This condition is characterized by the swelling of limbs, neck, face, and abdomen. It is caused by the accumulation of fluid in the tissues due to a malfunction in the lymphatic system, specifically its filtering function. Extreme cases of this condition exist, and are collectively referred to as Elephantiasis (named for the thick appearance of the skin and limbs resembling that of an elephant’s).
This type of cancer is usually caused by the accumulation of damaged WBC or White Blood Cells in the body. Patients afflicted with this disease have a very good chance of survival since this type of cancer is easily controlled and treated, especially when diagnosed early. Radiation therapy and/or a course of chemotherapy are usually recommended to patients suffering from this condition. Conversely, Non-Hodgkin’s Lymphoma is more debilitating and has a very low survival rate.
This disease is characterized by the formation of one or more cysts or lesions from lymphatic vessels. As of yet, the particular cause of this disease is unknown. Among the signs and symptoms include respiratory disturbance (wheezing, coughing, sneezing, all without the presence of phlegm or any apparent respiratory infection), abdominal pain, vomiting, nausea, food intolerance, indigestion, skeletal anomalies (pathological fractures not resulting from physical trauma), numbness, tingling, and other neurological indicators. While there is no specific course of treatment for this particular condition, certain medications and therapies are prescribed in order to manage and/or alleviate most of the symptoms.
This type of malignant tumor is a rare condition that is characterized by the appearance of bruises on the lower extremities. The bruise usually progresses fast and develops into a crusted ulcer, and eventually leads to tissue necrosis (death of the affected flesh). This is often a primary or secondary complication to lymphedema, and is treated via amputation of the affected area.
This condition is common in children, but also occurs often in adults. It is caused by the lack of RBCs or Red Blood Cells in the system due to Iron deprivation. Patients who suffer from Anemia often experience unexplained dizziness, weakness, fatigue, loss of appetite, constant lethargy, and sometimes depression. A routine blood test can easily confirm the diagnosis for this disease and the treatment is usually supplementation (iron pills to increase healthy RBCs). In certain cases, however, Anemia can lead to more serious conditions such as Leukemia, which is a type of cancer that is proven fatal if not treated early.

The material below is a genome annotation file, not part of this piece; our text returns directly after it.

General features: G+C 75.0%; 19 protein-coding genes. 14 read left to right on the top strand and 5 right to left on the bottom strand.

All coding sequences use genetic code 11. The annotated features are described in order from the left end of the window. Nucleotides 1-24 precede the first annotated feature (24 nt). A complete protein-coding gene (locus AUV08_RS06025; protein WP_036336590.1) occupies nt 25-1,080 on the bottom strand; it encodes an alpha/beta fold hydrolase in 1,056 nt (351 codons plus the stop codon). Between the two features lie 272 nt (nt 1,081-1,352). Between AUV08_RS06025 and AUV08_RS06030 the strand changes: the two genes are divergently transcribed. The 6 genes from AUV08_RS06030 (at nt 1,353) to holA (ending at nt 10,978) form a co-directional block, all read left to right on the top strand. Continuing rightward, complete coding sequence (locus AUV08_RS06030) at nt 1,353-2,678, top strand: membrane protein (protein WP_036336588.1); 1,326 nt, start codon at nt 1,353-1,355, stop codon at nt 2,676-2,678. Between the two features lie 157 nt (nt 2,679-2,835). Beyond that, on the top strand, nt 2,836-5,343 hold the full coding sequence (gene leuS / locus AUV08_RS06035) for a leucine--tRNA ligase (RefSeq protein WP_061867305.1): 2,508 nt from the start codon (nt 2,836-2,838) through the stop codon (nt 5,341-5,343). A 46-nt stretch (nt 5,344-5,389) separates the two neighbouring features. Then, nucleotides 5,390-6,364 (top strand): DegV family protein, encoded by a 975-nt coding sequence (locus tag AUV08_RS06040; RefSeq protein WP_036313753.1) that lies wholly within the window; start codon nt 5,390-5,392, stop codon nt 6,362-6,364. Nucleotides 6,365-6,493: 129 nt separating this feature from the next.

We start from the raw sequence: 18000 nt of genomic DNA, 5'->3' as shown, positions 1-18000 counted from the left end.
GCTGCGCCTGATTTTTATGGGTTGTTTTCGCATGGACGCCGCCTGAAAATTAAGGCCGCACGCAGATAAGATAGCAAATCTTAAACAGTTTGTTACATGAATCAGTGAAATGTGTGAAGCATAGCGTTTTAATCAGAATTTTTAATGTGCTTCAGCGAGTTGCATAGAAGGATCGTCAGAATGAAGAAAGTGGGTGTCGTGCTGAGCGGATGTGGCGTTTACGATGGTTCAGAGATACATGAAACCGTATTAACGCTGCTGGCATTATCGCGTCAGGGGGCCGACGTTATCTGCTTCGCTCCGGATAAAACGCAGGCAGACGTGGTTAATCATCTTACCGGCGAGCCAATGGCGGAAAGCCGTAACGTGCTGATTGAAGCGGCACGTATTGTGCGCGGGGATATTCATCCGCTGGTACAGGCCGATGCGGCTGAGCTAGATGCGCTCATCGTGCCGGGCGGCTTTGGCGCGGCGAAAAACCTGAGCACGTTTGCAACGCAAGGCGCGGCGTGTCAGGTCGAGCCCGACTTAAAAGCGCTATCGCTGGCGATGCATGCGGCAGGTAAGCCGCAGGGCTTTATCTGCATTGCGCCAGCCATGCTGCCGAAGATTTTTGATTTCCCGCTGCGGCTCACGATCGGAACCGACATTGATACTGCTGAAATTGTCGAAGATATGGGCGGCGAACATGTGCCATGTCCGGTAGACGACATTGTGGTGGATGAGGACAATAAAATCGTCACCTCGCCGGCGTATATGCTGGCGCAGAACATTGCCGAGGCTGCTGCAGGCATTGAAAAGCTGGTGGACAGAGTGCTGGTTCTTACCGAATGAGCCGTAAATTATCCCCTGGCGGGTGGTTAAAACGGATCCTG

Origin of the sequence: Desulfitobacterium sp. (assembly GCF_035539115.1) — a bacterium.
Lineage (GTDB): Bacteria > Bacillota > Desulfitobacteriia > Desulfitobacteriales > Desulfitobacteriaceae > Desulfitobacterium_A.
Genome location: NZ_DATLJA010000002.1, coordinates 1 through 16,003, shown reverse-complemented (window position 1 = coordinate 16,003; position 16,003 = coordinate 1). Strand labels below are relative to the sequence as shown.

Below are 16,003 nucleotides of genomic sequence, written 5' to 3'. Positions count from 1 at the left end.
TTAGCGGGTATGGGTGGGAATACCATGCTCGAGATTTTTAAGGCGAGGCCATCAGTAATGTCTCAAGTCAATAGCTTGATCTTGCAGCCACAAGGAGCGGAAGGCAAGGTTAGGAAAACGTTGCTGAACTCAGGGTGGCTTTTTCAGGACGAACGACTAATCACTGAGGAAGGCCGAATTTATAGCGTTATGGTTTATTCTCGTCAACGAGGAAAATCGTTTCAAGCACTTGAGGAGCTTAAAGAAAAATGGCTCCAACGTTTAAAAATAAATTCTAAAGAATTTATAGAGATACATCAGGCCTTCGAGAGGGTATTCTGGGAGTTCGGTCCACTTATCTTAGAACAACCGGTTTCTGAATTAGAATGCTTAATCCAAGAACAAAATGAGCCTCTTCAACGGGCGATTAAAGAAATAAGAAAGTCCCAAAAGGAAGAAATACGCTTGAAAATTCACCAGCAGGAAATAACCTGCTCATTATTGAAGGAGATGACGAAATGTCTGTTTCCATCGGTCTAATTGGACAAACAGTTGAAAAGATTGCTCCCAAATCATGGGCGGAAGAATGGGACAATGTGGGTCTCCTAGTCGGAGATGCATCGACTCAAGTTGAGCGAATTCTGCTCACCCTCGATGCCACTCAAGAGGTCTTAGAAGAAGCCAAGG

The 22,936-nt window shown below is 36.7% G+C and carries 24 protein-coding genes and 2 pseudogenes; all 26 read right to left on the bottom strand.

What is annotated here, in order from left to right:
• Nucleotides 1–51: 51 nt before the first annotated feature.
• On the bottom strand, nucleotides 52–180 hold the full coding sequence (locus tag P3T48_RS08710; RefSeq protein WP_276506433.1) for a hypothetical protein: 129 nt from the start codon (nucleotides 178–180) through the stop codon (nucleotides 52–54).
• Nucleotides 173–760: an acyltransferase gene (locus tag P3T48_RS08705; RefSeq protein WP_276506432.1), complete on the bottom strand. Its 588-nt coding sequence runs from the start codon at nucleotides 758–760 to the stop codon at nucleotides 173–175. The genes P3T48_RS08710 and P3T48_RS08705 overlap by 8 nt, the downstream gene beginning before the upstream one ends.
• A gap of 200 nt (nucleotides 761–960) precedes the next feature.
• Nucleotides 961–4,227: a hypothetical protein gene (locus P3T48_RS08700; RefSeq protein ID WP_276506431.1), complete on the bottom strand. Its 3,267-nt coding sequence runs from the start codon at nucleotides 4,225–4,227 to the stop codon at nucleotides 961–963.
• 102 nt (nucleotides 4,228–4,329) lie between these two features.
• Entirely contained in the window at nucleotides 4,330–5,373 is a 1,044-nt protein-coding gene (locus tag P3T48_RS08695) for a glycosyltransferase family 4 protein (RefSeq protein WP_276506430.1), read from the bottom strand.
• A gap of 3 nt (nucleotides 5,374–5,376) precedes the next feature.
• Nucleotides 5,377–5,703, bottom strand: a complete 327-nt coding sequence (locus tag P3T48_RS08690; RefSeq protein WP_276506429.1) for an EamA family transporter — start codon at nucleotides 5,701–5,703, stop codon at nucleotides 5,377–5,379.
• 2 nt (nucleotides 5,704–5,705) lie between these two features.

This infection is mainly caused by the Epstein – Barr virus (EBV), and is commonly referred to as kissing disease. It occurs mainly in young adults (12-19), and is easily treated using pain relievers and fluids. There is actually no cure for the disease itself, but symptoms are managed and alleviated accordingly in order to relieve the stress on the body. This infection can recur depending on the habits and lifestyle choices of the patient so it is very important to observe proper hygiene and avoid intimate contact with strangers.
This is perhaps one of the most common disease related to the lymphatic system. Tonsillitis is characterized by the swelling of the tonsils, which is caused by bacterial infection. In most cases, the physician prescribes wide spectrum antibiotics, although sometimes surgery (removal of the tonsils) may be required depending on the severity of the infection. In rare cases, the infection spreads to other parts of the body and cause serious complications such as RHD or Rheumatic Heart Disease. Some of the most common signs include persistent sore throat (lasts for more than a week), red and swollen tonsils, difficulty swallowing, nausea, vomiting, fatigue, chills, on-and-off fever that lasts for a few days to a week, and trismus (difficulty opening the mouth).
Sleep and the lymphatic system
(How to care for your lymphatic and immune system)
Many people do not put much premium on a good night’s rest and regular sleep. While taking supplements and exercising regularly are definitely positive health habits, it is also important to get enough sleep at night (at least 7 hours for adults and 9 hours for children below 13 years of age). The body undergoes regular repairs during REM, which occurs about 2-3 hours after you fall asleep.
It is very important to establish normal sleeping patterns in order to allow the body to heal itself, specifically by producing enough immune cells to protect the internal system. In addition, you might also want to start eating more healthy foods, i.e. green leafy vegetables and cut back on synthetic products that are laced with chemicals and carcinogens. The body has a better chance of maintaining its healthy state when it is not constantly subjected to harmful elements.